Facebook (US$16.71 million, up 32 per cent from 2018), Amazon (US$16.1 million, up 13 per cent) and Apple (US$7.35 million, up 10 per cent) all surpassed their previous individual high-spending marks, while the expenditure of Microsoft (US$10.2 million, up seven per cent) also increased. Google’s government relations activity dropped 44 per cent, to US$11.8 million, the lowest since 2011. (Washington Post, Bloomberg, Politico)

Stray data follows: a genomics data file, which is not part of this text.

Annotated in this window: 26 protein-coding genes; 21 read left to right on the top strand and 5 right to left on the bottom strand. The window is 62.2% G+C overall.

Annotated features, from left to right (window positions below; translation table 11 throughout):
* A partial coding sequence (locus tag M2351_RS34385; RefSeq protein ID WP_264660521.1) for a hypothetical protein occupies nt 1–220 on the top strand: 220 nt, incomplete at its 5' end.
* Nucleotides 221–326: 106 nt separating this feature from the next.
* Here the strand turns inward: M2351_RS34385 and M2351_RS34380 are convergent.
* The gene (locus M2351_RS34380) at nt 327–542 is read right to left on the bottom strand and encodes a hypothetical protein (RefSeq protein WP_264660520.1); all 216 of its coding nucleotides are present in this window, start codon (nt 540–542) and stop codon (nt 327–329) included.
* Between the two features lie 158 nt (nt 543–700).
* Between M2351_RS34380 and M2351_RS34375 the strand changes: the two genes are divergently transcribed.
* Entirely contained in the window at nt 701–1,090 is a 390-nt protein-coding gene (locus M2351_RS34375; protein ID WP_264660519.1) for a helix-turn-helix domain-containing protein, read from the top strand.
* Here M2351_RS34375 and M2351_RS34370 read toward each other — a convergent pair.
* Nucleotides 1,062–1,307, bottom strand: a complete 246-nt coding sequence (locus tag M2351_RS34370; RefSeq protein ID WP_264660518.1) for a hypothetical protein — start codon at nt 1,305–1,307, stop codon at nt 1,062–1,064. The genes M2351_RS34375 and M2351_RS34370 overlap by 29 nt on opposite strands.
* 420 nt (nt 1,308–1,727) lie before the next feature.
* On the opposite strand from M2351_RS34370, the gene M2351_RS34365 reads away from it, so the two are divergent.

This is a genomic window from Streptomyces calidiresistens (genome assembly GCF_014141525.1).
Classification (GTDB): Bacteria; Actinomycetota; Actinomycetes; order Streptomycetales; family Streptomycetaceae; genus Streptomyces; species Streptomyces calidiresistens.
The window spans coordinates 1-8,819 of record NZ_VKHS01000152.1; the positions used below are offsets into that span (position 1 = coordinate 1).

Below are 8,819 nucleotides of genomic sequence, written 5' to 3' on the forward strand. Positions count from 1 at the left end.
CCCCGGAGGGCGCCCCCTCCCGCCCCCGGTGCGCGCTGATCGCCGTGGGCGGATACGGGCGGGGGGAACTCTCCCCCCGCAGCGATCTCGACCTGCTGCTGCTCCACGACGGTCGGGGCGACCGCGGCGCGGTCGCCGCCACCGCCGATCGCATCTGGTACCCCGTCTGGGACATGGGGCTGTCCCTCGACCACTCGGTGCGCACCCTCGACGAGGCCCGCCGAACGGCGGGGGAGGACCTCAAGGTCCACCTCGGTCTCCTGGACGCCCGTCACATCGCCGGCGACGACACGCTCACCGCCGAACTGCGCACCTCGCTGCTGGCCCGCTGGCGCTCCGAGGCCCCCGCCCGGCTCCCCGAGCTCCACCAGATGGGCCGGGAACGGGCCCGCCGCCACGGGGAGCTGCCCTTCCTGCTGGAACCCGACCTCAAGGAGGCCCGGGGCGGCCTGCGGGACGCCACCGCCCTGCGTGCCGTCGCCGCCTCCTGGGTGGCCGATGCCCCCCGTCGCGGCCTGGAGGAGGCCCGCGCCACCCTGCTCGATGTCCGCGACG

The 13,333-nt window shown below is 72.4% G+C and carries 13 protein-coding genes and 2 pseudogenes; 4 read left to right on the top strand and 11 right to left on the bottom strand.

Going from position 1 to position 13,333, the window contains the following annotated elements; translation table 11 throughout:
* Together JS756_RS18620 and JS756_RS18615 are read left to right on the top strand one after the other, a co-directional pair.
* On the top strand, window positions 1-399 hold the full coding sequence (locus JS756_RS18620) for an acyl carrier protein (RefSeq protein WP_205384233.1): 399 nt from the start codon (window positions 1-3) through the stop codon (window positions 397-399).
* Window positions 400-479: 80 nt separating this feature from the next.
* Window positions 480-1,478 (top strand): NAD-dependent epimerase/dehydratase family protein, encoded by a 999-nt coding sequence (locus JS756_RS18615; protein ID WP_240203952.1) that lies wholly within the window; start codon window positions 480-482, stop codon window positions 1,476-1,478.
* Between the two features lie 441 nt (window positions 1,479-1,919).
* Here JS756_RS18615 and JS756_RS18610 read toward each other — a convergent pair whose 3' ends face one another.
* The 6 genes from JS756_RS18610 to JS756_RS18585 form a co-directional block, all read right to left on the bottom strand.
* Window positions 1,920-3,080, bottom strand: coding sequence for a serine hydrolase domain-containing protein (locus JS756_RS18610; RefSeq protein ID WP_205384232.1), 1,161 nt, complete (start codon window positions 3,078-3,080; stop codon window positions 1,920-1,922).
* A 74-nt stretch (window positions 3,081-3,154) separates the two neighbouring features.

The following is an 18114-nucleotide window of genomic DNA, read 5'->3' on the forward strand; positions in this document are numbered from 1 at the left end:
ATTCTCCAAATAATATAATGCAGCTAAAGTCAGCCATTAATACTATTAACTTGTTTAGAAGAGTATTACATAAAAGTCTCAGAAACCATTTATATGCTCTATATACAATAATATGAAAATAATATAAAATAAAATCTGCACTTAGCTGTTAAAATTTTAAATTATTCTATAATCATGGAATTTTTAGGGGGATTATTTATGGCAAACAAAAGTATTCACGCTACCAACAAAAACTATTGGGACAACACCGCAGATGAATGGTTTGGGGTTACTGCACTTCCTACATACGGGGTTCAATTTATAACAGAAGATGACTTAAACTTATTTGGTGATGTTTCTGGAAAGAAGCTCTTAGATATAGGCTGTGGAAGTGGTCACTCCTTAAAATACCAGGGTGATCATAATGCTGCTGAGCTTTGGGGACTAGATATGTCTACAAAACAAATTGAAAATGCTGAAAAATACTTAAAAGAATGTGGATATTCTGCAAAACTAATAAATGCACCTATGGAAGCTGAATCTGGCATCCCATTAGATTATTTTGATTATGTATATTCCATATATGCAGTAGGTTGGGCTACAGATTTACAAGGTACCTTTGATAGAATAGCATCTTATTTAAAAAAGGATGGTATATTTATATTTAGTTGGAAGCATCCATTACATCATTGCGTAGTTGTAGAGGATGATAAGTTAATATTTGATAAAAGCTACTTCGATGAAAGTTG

Talking point: The lobbying push comes as large tech firms face regulatory tightening, investigations and political pressure on several fronts, including competition, privacy, data collection, encryption and political advertising. They’re also dealing with a changeable U.S. president in Donald Trump, who sees many of their executives as partisans who oppose him, but whose administration has tried to shield the firms from other countries’ taxes and regulations. While they have so far faced fewer investigations and legislative changes in Canada, the biggest U.S. technology companies have significantly increased their Ottawa lobbying over the last four years. That’s likely to continue as the Liberals introduce promised new data and competition rules specifically aimed at such firms.